www.digitalmars.com         C & C++   DMDScript  

digitalmars.D - R-values and const ref

reply Eldar Insafutdinov <e.insafutdinov gmail.com> writes:
A while back dmd stopped allowing rvalues as ref function arguments. I
entirely understand why it was done, but the same restriction applies to the
ref const function parameters. This causes a lot of pain and at the moment
makes me use pass-by-value parameters(most notably when using structs). C++
doesn't have any problem with const ref and rvalues. Can we please restore
this behavior for const ref?
Sep 09 2010
next sibling parent bearophile <bearophileHUGS lycos.com> writes:
Eldar Insafutdinov:
 Can we please restore this behavior for const ref?

From what I have seen D is built on different principles, so I doubt that will change. Bye, bearophile
Sep 09 2010
prev sibling next sibling parent reply "Steven Schveighoffer" <schveiguy yahoo.com> writes:
On Thu, 09 Sep 2010 06:08:14 -0400, Eldar Insafutdinov  
<e.insafutdinov gmail.com> wrote:

 A while back dmd stopped allowing rvalues as ref function arguments. I
 entirely understand why it was done, but the same restriction applies to  
 the
 ref const function parameters. This causes a lot of pain and at the  
 moment
 makes me use pass-by-value parameters(most notably when using structs).  
 C++
 doesn't have any problem with const ref and rvalues. Can we please  
 restore
 this behavior for const ref?

auto ref is supposed to handle that. However, I think it only works on templates. The thing is, when you pass an rvalue by reference, it's more expensive than passing it by value. If passed by value, since it's an rvalue, the compiler knows that it no longer is needed elsewhere, so it can just store it on the stack in the place it will be passing it. I still think the design needs some work, and there are some compiler annoyances that can't be helped (like the compiler complaining that opEquals must take const ref T) that make it impossible to write correct code. -Steve
Sep 09 2010
next sibling parent reply Eldar Insafutdinov <e.insafutdinov gmail.com> writes:
I agree that auto ref may be a better option here, but I still see no reason to
disallow it. It is a performance issue, not a safety one. And as you said this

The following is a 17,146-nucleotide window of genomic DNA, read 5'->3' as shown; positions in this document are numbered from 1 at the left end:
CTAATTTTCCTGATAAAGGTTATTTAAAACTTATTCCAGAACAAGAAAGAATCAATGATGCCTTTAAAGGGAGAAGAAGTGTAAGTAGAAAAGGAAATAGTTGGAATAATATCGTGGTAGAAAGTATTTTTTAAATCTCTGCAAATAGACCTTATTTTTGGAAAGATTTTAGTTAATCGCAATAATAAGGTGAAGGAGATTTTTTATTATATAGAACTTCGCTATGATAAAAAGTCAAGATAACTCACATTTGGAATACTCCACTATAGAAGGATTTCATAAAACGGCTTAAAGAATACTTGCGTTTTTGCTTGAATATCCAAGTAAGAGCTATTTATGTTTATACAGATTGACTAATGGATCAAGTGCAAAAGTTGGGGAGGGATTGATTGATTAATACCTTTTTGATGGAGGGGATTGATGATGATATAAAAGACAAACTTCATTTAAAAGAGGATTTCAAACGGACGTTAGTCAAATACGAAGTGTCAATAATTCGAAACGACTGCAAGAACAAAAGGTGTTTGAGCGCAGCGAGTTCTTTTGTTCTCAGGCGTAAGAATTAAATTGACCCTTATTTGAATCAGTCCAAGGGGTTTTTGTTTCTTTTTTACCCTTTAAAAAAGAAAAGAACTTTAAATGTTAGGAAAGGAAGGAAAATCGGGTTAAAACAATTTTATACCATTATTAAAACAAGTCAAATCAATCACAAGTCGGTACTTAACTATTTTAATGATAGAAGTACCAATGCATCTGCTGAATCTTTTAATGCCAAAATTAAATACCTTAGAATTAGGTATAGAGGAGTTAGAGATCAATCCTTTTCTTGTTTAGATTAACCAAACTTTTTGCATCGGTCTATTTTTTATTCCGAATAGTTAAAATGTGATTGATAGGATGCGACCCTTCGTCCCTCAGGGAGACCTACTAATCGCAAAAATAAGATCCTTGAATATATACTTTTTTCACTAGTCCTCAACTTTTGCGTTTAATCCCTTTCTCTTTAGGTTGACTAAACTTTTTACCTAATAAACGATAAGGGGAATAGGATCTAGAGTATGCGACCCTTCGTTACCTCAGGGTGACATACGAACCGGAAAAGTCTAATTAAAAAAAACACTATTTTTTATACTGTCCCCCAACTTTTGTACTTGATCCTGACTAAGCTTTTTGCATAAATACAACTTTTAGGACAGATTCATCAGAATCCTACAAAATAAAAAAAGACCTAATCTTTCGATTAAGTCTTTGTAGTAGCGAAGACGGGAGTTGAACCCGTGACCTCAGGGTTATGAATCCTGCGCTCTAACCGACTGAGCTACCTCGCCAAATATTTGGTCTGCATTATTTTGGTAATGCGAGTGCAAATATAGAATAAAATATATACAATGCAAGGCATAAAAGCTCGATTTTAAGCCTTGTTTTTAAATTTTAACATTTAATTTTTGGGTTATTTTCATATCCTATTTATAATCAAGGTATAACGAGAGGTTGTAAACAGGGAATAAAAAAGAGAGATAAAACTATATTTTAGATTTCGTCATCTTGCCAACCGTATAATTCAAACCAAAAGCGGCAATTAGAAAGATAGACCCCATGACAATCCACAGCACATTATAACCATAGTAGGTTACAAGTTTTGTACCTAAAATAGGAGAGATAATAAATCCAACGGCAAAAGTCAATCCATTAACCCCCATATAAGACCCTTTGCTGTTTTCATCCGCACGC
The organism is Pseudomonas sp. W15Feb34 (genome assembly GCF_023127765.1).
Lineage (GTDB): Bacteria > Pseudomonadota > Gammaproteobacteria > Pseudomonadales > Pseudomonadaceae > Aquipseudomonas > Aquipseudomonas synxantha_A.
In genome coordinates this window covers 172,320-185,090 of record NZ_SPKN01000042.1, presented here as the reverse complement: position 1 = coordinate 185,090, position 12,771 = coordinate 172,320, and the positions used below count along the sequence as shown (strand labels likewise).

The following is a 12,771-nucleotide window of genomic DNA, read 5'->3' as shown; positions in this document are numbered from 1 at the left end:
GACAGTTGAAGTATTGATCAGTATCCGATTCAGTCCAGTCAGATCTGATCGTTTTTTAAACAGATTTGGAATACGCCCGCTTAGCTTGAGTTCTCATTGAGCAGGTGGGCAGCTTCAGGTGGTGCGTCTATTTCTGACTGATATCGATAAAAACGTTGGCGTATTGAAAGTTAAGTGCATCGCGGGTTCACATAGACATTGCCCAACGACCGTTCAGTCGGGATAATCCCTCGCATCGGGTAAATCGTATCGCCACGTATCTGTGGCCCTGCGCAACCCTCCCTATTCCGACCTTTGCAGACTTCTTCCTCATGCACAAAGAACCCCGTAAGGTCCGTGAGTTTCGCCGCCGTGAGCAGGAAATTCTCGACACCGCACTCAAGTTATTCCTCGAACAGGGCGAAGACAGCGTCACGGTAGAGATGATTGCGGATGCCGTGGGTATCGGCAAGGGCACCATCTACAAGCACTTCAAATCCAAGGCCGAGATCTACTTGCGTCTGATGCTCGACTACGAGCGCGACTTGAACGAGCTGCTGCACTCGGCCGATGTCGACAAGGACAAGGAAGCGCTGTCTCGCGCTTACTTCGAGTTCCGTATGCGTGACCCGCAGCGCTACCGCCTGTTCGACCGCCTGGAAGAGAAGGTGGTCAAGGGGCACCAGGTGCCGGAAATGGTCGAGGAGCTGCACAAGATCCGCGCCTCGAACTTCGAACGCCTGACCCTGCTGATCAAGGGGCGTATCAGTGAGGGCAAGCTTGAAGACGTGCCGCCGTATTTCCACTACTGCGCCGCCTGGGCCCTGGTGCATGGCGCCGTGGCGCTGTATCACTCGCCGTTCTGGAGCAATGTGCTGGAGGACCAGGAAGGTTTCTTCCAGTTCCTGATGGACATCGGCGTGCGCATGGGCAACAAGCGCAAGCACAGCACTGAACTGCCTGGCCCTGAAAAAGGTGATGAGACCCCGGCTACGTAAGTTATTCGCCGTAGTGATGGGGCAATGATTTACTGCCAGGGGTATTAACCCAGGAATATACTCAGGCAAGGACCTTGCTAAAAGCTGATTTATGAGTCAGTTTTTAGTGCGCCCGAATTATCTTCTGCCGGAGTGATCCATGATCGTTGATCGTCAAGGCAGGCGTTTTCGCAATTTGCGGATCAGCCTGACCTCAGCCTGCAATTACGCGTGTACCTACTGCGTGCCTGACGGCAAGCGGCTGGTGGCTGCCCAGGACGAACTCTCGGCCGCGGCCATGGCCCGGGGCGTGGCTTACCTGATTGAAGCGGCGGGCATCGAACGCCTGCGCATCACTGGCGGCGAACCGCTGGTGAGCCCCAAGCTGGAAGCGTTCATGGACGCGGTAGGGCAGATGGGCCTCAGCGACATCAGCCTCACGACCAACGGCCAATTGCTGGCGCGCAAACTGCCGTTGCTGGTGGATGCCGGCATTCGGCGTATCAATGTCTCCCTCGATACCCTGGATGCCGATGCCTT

only works for templates, virtual functions are out of the game here.

PS. opEquals issue is very annoying, indeed.
Sep 09 2010
next sibling parent reply dsimcha <dsimcha yahoo.com> writes:
== Quote from Steven Schveighoffer (schveiguy yahoo.com)'s article
 On Thu, 09 Sep 2010 11:24:14 -0400, Eldar Insafutdinov
 <e.insafutdinov gmail.com> wrote:
 I agree that auto ref may be a better option here, but I still see no
 reason to
 disallow it. It is a performance issue, not a safety one. And as you
 said this
 only works for templates, virtual functions are out of the game here.

 PS. opEquals issue is very annoying, indeed.

sense for virtual functions. The problem with allowing const ref rvalues is then you are not *able* to make a better performing function, because rvalues match against const ref as well as the non-ref version. -Steve

After Bug 4843 (the one I posted this morning about overloading ref vs. non-ref w/ structs) is fixed, it might be a good idea to allow auto ref for non-templated functions as shorthand for a ref function plus a non-ref function that binds to rvalues and forwards to the ref function. On the other hand this might be too much special casing just to save a little typing. It also might not fly w/ Walter and other people who care about low-level/ABI stuff because it breaks the idea that, unless something is explicitly a template, one function at source level should map to one function at the binary level.
Sep 09 2010
parent Andrei Alexandrescu <SeeWebsiteForEmail erdani.org> writes:
On 9/9/10 10:43 CDT, dsimcha wrote:
 == Quote from Steven Schveighoffer (schveiguy yahoo.com)'s article
 On Thu, 09 Sep 2010 11:24:14 -0400, Eldar Insafutdinov
 <e.insafutdinov gmail.com>  wrote:
 I agree that auto ref may be a better option here, but I still see no
 reason to
 disallow it. It is a performance issue, not a safety one. And as you
 said this
 only works for templates, virtual functions are out of the game here.

 PS. opEquals issue is very annoying, indeed.

sense for virtual functions. The problem with allowing const ref rvalues is then you are not *able* to make a better performing function, because rvalues match against const ref as well as the non-ref version. -Steve

After Bug 4843 (the one I posted this morning about overloading ref vs. non-ref w/ structs) is fixed, it might be a good idea to allow auto ref for non-templated functions as shorthand for a ref function plus a non-ref function that binds to rvalues and forwards to the ref function. On the other hand this might be too much special casing just to save a little typing. It also might not fly w/ Walter and other people who care about low-level/ABI stuff because it breaks the idea that, unless something is explicitly a template, one function at source level should map to one function at the binary level.